Long -Term Effects: The long-term use of drugs causes changes in the other chemicals in the brain leading to problems with: (a) Behavior, (b) Learning, (c) Memory, (d) Decision Making, (e) Judgement, and (f) Dealing with Stress. Repeated drug use leading to these changes in the brain that challenge an addicted person’s self-control and interfere with their ability to resist intense urges to take drugs. These brain changes can be persistent, which is why drug addiction is considered a "relapsing" disease—people in recovery from drug use disorders are at increased risk for returning to drug use even after years of not taking the drug.

Drug use/addiction is a treatable and managed condition. Drug use/Addiction are also preventable with involvement of parents, teachers, and health care providers in the education of young people to the hazards/pitfalls of drug use/addiction.

If you have a drug or alcohol problem, seek help from a SIMED Primary Care or Urgent Care physician. SIMED Primary Care doctors in Gainesville, Ocala, McIntosh, Lady Lake, Lake City, and Chiefland are available at (352) 224-2225. SIMED First Care Urgent Care takes walk-ins, but you can also schedule an appointment with Dr. Scott Wilson or another urgent care physician at (352) 373-2340. You can also request an appointment online for SIMED Primary Care and SIMED Urgent Care.

Urgent Care or Emergency Room? Which Choice is the Right Choice?

Urgent Care or Emergency Room? Which Choice is the Right Choice?

When an acute injury or illness strikes, as a patient, you have some important decisions to make.  Sometimes the injury or illness isn't serious enough to warrant going to an Emergency Room, but it certainly needs medical attention. Often it's difficult for you to be seen at your Primary Care doctor's office so what are your choices?
With the increase in the number of Urgent Care clinics which have opened many patients see this as a unique alternative to their healthcare.  They are able to be seen without an appointment (although the payoff is that there might be an extended wait depending on how many other patients had the same idea), and many Urgent Care centers offer a variety of services.
Employers also look to Urgent Care centers to help employees who have been injured on the job.  Employers are able to have their employees examined, treated and are able to have more direct lines of communication with the provider so they can work together to make sure the employee is recovering and back to work as quickly as possible.
Urgent Care centers are a great alternative to busy Emergency Rooms.  They're outpatient medical clinics (in most cases) and are able to charge non-ER rates.  Urgent Care centers can also offer basic preventative treatments such as some vaccinations and medications for travel, flu shots, sports or employment physicals and more. At First Care Urgent Care (SIMED's Urgent Care Center) we have the added benefit that if you are unable to be seen at your Primary Care doctor's office, any treatment you receive at First Care is included into your medical record.  There's no guessing by your Primary Care doctor and your medical record stays complete!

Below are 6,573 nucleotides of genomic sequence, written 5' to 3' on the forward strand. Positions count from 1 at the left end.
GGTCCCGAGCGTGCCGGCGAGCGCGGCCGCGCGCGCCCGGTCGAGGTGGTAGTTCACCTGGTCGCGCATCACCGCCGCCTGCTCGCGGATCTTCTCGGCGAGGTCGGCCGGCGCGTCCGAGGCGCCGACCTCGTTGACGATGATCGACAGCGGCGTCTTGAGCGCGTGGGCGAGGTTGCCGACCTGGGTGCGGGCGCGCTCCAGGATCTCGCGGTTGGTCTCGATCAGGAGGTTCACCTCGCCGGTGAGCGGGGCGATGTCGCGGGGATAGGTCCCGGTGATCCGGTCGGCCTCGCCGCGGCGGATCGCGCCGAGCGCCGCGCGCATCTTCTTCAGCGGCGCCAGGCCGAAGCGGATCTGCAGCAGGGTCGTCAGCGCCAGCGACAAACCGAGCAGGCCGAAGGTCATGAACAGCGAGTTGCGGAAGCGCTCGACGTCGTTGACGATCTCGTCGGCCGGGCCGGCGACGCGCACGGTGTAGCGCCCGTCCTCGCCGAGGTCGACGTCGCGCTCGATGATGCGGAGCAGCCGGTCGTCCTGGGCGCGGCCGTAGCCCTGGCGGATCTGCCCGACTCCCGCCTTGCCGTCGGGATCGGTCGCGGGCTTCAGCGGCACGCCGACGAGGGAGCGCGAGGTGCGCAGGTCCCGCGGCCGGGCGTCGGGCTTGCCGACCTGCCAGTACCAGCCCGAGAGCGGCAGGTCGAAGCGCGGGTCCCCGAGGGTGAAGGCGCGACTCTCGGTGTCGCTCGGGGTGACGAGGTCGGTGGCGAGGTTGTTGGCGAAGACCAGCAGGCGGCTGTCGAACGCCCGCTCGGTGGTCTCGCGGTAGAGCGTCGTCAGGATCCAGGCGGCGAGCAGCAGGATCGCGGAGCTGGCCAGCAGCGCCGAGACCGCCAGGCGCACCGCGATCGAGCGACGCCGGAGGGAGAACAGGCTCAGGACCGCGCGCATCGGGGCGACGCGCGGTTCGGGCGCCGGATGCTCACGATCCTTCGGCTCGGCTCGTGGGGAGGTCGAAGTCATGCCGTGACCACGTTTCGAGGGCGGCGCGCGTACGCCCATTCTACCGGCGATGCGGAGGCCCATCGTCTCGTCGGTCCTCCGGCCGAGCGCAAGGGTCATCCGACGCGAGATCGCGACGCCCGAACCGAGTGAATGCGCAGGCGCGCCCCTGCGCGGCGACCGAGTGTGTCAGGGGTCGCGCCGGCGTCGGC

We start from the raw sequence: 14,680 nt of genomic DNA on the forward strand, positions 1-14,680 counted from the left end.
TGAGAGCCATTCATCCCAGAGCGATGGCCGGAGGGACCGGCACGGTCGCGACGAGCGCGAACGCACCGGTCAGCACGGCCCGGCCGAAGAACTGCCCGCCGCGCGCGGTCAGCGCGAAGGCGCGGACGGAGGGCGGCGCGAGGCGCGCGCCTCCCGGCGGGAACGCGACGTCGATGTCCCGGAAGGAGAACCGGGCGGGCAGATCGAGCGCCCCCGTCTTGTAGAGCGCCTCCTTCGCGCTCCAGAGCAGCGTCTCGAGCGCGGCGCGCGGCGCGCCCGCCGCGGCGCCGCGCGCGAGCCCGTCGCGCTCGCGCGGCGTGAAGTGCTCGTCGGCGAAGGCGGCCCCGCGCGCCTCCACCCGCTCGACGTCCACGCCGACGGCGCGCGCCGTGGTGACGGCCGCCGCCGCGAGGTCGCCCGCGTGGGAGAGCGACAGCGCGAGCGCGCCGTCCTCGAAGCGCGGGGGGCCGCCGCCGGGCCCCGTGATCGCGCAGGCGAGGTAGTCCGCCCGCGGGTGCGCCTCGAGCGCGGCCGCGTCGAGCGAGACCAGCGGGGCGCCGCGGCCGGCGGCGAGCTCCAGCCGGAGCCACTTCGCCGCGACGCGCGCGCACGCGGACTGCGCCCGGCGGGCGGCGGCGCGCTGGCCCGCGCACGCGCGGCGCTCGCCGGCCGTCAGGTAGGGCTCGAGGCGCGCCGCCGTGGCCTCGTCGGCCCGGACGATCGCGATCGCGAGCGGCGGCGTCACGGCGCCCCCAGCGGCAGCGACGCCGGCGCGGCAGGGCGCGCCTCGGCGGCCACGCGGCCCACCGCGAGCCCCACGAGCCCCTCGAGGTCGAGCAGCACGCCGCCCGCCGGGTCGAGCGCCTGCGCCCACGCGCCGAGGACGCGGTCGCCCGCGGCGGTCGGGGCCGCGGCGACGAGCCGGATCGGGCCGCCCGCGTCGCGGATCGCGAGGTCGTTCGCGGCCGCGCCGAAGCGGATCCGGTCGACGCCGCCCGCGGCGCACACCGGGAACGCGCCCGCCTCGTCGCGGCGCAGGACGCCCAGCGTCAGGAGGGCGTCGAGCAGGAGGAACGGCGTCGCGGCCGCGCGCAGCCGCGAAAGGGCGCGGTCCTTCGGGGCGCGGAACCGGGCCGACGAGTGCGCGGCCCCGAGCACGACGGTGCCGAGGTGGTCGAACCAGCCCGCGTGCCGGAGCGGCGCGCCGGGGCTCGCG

We asked our First Care physicians a few questions on what we should consider when selecting an Urgent Care clinic and what makes First Care a quality Urgent Care clinic in our area.  
“Is the clinic staffed by a Medical Doctor and is that Doctor on-site? Are they available to you when you're being treated?”

First Care has rotation of 3 Board Certified Family Practice Physicians and a Physician's Assistant who works directly with them.

“What services do they provide?  Will you need to make additional trips for labs, radiology services (x-ray, MRI, etc..)?”

First Care can draw and get results on stat labs, in-house x-rays, and if scheduling allows, ultrasound and CT, MRI.

“What type of Urgent Care center are they?  Some are affiliated with hospitals or are considered an extension of an Emergency Room which can affect your deductibles, co-pays or other insurance benefits.”

First Care is not affiliated with a hospital.  We are not an emergency room so that means no exorbitant Emergency Department charges!

“Is my injury appropriate for an Urgent Care center? Not all injuries or illness are right for an Urgent Care center setting.  For example, if I know if I experience chest pains, I should call 911.”

If you are unsure, just give us a call, and we can help direct you to the most appropriate care.

Remember to always have a plan in case you or your loved one is faced with an acute injury or illness and needs medical treatment but doesn't need an Emergency Room!  
First Care is open Monday - Friday from 8:00am - 6:00pm.  For more information CLICK HERE or call (352) 373-2340.